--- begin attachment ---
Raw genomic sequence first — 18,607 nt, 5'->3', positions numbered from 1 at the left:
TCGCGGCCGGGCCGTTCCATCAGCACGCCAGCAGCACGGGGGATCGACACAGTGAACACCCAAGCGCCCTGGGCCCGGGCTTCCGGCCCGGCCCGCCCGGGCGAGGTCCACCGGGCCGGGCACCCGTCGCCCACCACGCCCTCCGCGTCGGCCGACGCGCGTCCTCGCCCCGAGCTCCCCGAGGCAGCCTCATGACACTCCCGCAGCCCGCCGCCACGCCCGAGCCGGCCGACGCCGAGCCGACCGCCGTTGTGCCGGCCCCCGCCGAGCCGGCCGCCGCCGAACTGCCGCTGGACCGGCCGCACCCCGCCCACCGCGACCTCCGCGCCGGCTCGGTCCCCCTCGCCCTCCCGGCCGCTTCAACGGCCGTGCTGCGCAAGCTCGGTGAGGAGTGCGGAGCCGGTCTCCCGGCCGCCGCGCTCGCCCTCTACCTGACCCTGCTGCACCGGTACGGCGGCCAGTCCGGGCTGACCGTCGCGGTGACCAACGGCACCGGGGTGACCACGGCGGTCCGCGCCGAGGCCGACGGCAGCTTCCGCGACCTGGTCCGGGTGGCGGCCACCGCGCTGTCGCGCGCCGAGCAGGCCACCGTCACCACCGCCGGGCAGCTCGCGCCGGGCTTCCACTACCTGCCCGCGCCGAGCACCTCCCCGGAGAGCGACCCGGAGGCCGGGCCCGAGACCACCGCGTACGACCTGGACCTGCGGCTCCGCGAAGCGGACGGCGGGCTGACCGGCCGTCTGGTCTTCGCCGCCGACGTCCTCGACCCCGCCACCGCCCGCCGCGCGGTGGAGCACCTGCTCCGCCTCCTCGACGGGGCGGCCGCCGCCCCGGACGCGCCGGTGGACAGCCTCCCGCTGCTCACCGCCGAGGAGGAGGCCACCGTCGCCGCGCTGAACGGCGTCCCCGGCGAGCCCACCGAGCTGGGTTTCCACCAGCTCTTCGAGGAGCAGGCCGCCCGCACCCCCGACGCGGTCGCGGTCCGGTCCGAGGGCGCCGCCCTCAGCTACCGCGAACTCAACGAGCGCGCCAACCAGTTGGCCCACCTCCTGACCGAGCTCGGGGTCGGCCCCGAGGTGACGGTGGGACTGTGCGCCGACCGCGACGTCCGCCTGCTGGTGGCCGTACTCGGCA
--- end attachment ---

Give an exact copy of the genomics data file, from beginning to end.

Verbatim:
Raw genomic sequence first — 18,607 nt, 5'->3', positions numbered from 1 at the left:
TCGCGGCCGGGCCGTTCCATCAGCACGCCAGCAGCACGGGGGATCGACACAGTGAACACCCAAGCGCCCTGGGCCCGGGCTTCCGGCCCGGCCCGCCCGGGCGAGGTCCACCGGGCCGGGCACCCGTCGCCCACCACGCCCTCCGCGTCGGCCGACGCGCGTCCTCGCCCCGAGCTCCCCGAGGCAGCCTCATGACACTCCCGCAGCCCGCCGCCACGCCCGAGCCGGCCGACGCCGAGCCGACCGCCGTTGTGCCGGCCCCCGCCGAGCCGGCCGCCGCCGAACTGCCGCTGGACCGGCCGCACCCCGCCCACCGCGACCTCCGCGCCGGCTCGGTCCCCCTCGCCCTCCCGGCCGCTTCAACGGCCGTGCTGCGCAAGCTCGGTGAGGAGTGCGGAGCCGGTCTCCCGGCCGCCGCGCTCGCCCTCTACCTGACCCTGCTGCACCGGTACGGCGGCCAGTCCGGGCTGACCGTCGCGGTGACCAACGGCACCGGGGTGACCACGGCGGTCCGCGCCGAGGCCGACGGCAGCTTCCGCGACCTGGTCCGGGTGGCGGCCACCGCGCTGTCGCGCGCCGAGCAGGCCACCGTCACCACCGCCGGGCAGCTCGCGCCGGGCTTCCACTACCTGCCCGCGCCGAGCACCTCCCCGGAGAGCGACCCGGAGGCCGGGCCCGAGACCACCGCGTACGACCTGGACCTGCGGCTCCGCGAAGCGGACGGCGGGCTGACCGGCCGTCTGGTCTTCGCCGCCGACGTCCTCGACCCCGCCACCGCCCGCCGCGCGGTGGAGCACCTGCTCCGCCTCCTCGACGGGGCGGCCGCCGCCCCGGACGCGCCGGTGGACAGCCTCCCGCTGCTCACCGCCGAGGAGGAGGCCACCGTCGCCGCGCTGAACGGCGTCCCCGGCGAGCCCACCGAGCTGGGTTTCCACCAGCTCTTCGAGGAGCAGGCCGCCCGCACCCCCGACGCGGTCGCGGTCCGGTCCGAGGGCGCCGCCCTCAGCTACCGCGAACTCAACGAGCGCGCCAACCAGTTGGCCCACCTCCTGACCGAGCTCGGGGTCGGCCCCGAGGTGACGGTGGGACTGTGCGCCGACCGCGACGTCCGCCTGCTGGTGGCCGTACTCGGCA